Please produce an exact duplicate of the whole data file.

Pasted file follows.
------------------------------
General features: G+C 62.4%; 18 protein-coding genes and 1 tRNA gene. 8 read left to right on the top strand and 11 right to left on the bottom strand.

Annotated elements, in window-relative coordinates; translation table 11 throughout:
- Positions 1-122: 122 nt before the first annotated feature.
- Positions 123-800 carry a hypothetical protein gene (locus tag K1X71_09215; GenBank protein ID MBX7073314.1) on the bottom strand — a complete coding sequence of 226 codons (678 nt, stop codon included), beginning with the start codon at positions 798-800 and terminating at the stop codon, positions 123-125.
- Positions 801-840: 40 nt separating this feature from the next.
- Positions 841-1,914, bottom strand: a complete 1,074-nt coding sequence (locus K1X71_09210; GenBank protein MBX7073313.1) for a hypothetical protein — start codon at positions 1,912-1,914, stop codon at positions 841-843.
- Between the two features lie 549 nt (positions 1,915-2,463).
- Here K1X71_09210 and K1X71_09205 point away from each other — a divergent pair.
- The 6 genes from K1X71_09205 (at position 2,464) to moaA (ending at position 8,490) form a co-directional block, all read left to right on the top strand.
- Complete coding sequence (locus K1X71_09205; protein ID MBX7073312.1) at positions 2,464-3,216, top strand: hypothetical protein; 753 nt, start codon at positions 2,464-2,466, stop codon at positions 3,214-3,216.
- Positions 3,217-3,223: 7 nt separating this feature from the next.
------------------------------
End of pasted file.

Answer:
General features: G+C 62.4%; 18 protein-coding genes and 1 tRNA gene. 8 read left to right on the top strand and 11 right to left on the bottom strand.

Annotated elements, in window-relative coordinates; translation table 11 throughout:
- Positions 1-122: 122 nt before the first annotated feature.
- Positions 123-800 carry a hypothetical protein gene (locus tag K1X71_09215; GenBank protein ID MBX7073314.1) on the bottom strand — a complete coding sequence of 226 codons (678 nt, stop codon included), beginning with the start codon at positions 798-800 and terminating at the stop codon, positions 123-125.
- Positions 801-840: 40 nt separating this feature from the next.
- Positions 841-1,914, bottom strand: a complete 1,074-nt coding sequence (locus K1X71_09210; GenBank protein MBX7073313.1) for a hypothetical protein — start codon at positions 1,912-1,914, stop codon at positions 841-843.
- Between the two features lie 549 nt (positions 1,915-2,463).
- Here K1X71_09210 and K1X71_09205 point away from each other — a divergent pair.
- The 6 genes from K1X71_09205 (at position 2,464) to moaA (ending at position 8,490) form a co-directional block, all read left to right on the top strand.
- Complete coding sequence (locus K1X71_09205; protein ID MBX7073312.1) at positions 2,464-3,216, top strand: hypothetical protein; 753 nt, start codon at positions 2,464-2,466, stop codon at positions 3,214-3,216.
- Positions 3,217-3,223: 7 nt separating this feature from the next.